# 0CTF 2017 - Integrity crypto challenge

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This year me and some friends (mostly TRU/e Security Master students) decided to join a CTF (Capture The Flag) game, 0CTF 2017. For most of us, it would be the first (global) CTF so this day was mainly for fun and learning. This write-up is intended to be accessible for my fellow students and will therefore explain the approach in more detail.

One of the challenges that we managed to solve is Integrity:

Just a simple scheme.
nc 202.120.7.217 8221
integrity_f2ed28d6534491b42c922e7d21f59495.zip

The zip archive contains a Python 2 script, integrity.py:

```#!/usr/bin/python -u

from Crypto.Cipher import AES
from hashlib import md5
from Crypto import Random
from signal import alarm

BS = 16
pad = lambda s: s + (BS - len(s) % BS) * chr(BS - len(s) % BS)
unpad = lambda s : s[0:-ord(s[-1])]

class Scheme:
def __init__(self,key):
self.key = key

def encrypt(self,raw):
raw = md5(raw).digest() + raw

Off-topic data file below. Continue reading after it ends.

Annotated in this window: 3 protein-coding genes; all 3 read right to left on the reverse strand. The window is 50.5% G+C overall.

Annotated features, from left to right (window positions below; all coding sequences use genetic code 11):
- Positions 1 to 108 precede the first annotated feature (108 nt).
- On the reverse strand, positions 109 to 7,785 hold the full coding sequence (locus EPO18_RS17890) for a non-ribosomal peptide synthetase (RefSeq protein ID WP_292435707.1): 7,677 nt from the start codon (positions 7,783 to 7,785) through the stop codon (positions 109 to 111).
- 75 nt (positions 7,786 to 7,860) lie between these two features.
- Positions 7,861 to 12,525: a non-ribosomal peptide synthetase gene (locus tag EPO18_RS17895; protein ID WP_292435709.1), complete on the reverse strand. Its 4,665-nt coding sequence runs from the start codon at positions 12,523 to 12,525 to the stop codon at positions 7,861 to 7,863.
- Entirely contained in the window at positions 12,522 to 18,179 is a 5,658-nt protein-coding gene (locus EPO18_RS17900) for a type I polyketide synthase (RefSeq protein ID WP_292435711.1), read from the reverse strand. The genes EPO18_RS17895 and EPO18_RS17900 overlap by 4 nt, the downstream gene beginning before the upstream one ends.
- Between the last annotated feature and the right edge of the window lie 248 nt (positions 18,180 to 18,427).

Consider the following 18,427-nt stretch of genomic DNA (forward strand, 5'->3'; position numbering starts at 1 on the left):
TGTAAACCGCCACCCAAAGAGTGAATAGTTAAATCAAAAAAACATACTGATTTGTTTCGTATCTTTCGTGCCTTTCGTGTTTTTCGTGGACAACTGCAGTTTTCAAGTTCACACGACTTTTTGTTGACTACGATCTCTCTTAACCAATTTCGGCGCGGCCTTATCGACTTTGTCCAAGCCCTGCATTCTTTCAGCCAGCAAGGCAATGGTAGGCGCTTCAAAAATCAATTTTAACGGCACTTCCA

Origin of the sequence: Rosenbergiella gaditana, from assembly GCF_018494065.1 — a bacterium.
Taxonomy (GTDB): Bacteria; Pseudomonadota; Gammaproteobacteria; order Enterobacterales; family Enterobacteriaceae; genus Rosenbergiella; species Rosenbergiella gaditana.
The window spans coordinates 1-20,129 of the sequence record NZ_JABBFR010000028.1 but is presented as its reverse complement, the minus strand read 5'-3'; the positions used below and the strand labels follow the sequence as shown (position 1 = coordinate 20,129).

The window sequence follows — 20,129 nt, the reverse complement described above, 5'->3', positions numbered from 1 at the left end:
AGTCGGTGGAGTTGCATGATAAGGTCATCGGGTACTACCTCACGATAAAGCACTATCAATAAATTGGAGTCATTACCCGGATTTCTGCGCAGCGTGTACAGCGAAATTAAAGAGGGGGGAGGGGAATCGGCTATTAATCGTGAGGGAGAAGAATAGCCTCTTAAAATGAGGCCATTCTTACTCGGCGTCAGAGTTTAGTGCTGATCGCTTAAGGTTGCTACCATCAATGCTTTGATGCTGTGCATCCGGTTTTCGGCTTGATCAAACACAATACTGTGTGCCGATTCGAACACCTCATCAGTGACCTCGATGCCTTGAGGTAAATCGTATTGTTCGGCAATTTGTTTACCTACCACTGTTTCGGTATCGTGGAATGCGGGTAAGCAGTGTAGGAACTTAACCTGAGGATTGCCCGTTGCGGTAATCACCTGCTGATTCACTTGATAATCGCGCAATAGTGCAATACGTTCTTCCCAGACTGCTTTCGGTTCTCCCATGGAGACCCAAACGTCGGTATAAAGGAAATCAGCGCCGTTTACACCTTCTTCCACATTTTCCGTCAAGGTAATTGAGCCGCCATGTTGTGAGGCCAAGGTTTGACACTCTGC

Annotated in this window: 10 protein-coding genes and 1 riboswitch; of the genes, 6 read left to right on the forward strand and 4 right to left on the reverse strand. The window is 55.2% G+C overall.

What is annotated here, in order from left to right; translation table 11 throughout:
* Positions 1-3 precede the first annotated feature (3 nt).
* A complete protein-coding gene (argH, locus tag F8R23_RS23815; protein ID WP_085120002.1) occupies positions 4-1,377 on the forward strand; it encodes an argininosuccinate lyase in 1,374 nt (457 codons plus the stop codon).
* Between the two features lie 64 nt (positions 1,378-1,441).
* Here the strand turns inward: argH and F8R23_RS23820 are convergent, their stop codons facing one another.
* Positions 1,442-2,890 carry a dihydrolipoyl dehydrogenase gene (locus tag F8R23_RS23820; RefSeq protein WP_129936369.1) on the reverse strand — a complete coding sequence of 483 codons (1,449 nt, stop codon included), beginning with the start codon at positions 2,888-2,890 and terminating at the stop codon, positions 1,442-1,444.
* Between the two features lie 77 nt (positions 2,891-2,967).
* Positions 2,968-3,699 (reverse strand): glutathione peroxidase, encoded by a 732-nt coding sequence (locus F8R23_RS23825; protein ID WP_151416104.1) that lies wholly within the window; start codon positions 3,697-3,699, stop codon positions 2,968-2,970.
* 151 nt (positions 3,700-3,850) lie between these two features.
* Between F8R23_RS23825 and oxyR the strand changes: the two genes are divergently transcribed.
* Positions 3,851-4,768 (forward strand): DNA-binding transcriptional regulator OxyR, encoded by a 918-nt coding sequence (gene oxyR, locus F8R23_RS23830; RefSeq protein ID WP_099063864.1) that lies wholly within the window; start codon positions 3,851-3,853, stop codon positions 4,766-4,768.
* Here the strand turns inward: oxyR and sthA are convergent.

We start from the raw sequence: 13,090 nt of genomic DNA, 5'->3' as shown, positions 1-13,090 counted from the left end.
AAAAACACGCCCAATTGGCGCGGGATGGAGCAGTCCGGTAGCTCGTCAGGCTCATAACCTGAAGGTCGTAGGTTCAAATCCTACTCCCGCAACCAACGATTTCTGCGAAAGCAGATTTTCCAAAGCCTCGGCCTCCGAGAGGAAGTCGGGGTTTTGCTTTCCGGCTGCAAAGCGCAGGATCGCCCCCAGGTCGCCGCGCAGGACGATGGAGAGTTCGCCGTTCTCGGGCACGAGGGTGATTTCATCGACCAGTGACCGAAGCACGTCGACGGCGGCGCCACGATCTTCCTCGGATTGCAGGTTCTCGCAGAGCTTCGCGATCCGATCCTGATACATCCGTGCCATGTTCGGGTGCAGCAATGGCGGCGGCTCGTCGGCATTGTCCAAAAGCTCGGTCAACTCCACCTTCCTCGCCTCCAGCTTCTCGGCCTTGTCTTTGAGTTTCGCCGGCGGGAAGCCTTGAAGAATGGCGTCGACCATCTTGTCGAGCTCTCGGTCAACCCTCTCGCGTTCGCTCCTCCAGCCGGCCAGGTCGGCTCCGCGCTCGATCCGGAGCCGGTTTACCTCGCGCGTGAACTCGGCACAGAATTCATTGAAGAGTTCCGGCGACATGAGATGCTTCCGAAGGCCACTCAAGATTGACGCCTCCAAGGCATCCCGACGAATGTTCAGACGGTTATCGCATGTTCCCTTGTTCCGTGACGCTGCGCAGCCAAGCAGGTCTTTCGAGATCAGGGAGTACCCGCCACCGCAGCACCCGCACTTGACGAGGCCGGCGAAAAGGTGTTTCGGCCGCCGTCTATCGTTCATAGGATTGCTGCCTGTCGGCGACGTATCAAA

cipher = AES.new(self.key,AES.MODE_CBC,iv)

return ( iv + cipher.encrypt(raw) ).encode("hex")

def decrypt(self,enc):
enc = enc.decode("hex")

iv = enc[:BS]
enc = enc[BS:]

cipher = AES.new(self.key,AES.MODE_CBC,iv)
blob = cipher.decrypt(enc)

checksum = blob[:BS]
data = blob[BS:]

if md5(data).digest() == checksum:
else:
return

scheme = Scheme(key)

alarm(30)

print "Welcome to 0CTF encryption service!"
while True:
cmd = raw_input()

if not cmd:
break

if cmd[0]=='r' :
name = raw_input().strip()

if(len(name) > 32):
break
print "You cannot use this name!"
break
else:
print scheme.encrypt(name)

elif cmd[0]=='l':
data = raw_input().strip()
name = scheme.decrypt(data)

print flag
else:
print "Welcome %s!" % name
else:
print "Unknown cmd!"
break
```

A high-level overview of what the program is doing: